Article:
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Hours of Comfort Meets Uninspired Sound

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Key Takeaways

  • The SoundPeats GoFree 2 have a comfortable design but lack good sound quality.
  • The earbuds have a user-friendly touch control system and come with a bulky charging case.
  • The call quality is poor, battery life is shorter than advertised, and the companion app has limited customization options.


The SoundPeats GoFree 2 are some of the most comfortable open-ear buds I’ve ever tested, but there’s a lot to be desired when it comes to sound quality. I will give the GoFree 2 props though for delivering some decent noise isolation without any kind of ANC running in the background.

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SoundPeats GoFree 2 Open-Ear Earbuds

$63 $75 Save $12

The SoundPeats GoFree 2 feel great to wear and should last for up to nine hours on a full charge, but the accolades pretty much stop there.

Battery Life
9 hours (35 w/ charging case)

Charging Case Included?
Yes

Brand
SoundPeats

Supported codecs
LDAC, SBC, AAC

Bluetooth
5.3

IP Rating
IPX5

Solo bud mode?
Yes

Driver Size
6.2mm

Charging type
USB-C

Colors
Black

Noise Cancellation
No

Pros

  • Comfortable fit
  • Hi-res and LDAC support
  • Good companion app
Cons

  • Compressed sound
  • Bulky charging case
  • Bluetooth multipoint is so-so
  • Battery depletion doesn’t match projected life

Design: Another Day, Another Set of Wireless Earbuds

The inside of a SoundPeats GoFree 2 earbud
Hannah Stryker / How-To Geek

As far as appearances go, not only do the GoFree 2 earbuds look great, but they also feel great to wear. I particularly liked how the silicone ear hooks gripped my outer ears without irritating my temples or jaw, which I’ve experienced when testing other open-ear and bone-conduction products.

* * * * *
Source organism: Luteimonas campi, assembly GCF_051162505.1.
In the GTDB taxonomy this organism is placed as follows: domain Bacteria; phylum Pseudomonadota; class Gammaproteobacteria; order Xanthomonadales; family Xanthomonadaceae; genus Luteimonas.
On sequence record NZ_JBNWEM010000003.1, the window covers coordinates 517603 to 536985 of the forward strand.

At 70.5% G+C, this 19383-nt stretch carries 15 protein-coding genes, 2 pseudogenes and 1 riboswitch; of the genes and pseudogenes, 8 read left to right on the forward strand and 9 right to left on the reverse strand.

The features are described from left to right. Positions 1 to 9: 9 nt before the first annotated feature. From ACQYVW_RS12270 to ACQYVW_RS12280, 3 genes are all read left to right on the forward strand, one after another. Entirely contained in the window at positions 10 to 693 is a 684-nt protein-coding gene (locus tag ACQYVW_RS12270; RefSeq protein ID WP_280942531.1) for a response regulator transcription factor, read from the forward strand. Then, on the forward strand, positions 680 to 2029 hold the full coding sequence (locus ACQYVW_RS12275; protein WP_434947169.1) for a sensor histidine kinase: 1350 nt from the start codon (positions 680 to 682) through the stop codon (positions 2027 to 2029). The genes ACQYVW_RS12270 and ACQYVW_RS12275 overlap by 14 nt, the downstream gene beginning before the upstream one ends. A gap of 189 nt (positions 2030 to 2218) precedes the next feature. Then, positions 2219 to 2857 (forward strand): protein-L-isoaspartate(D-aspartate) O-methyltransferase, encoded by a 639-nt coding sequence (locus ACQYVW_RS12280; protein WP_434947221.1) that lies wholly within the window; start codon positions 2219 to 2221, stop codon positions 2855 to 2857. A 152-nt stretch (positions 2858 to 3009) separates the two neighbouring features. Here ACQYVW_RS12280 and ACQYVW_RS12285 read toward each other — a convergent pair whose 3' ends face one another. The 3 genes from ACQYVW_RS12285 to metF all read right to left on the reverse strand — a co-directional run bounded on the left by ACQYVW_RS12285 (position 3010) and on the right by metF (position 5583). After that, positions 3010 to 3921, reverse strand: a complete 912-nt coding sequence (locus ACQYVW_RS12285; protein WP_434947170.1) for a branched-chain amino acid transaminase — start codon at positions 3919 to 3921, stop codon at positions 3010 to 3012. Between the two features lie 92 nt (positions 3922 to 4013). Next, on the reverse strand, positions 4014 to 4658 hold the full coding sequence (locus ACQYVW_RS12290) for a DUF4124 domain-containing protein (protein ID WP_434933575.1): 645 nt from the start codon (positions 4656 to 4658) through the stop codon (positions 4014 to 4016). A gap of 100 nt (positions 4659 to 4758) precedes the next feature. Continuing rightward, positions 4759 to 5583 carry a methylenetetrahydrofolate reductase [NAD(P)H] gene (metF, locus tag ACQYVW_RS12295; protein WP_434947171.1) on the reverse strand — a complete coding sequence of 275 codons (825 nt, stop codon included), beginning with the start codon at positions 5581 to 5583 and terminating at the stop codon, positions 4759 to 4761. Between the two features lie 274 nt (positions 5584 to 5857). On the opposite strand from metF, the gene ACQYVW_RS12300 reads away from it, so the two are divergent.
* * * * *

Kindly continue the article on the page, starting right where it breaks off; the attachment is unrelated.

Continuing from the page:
These are also IPX5-rated earbuds, and I found them to be excellent for going to the gym. The hooks provided enough stability to prevent the buds from falling off during workouts, and even with sweaty hands and digits, the GoFree 2 responded like a champ to all touch commands.

Speaking of which: Like many other earbuds, a majority of the GoFree 2 commands are mapped to outer touch points on each driver. These were little bumps that were easy to reach and responded to even some of my lightest taps. A single tap to the left earbud lowers volume while a tap to the right raises it. A double tap plays or pauses a track and answers or ends a call.

A triple tap to the left bud puts the GoFree 2 into Game Mode, which doesn’t do much to alter the sound. Three taps on the right bud activates your smartphone or tablet’s voice assistant. A long-presses on each also will control media or calls.

The charging port on the SoundPeats GoFree 2 case
Hannah Stryker / How-To Geek

Out of the box, the GoFree 2 also comes with a pretty bulky charging case that can be re-charged using the provided USB-C connection (you’ll need your own power brick though). A front-facing LED indicator lets you know how much battery is remaining, with green being above 50%, yellow between 49% and 10%, and red when the case is below 10%.

When you’re ready to start using the GoFree 2 for the first time or with a new device, you’ll need to seat them in the case while it’s open. This automatically puts the buds into pairing mode, so all you’ll need to do is grab your host device, head into the Bluetooth settings, and select the GoFree 2 for pairing.

Sound Quality: Not Good

I hate to lead with this right out of the gate, but it must be said that the GoFree 2 are some of the worst-sounding earbuds I’ve ever tested. That’s a crying shame too, because this SoundPeats product supports Bluetooth 5.3 and LDAC playback.

In my opinion, the poor audio quality has nothing to do with a lack of ANC. In fact, I think the GoFree 2 do an exemplary job of blocking out environmental sounds. The real issue is with what sounds like a boatload of compression that gets staked onto whatever track or podcast you’re listening to. From one genre to the next, all of my music sounded like it was being siphoned through a tinny metal pipe before reaching my ears.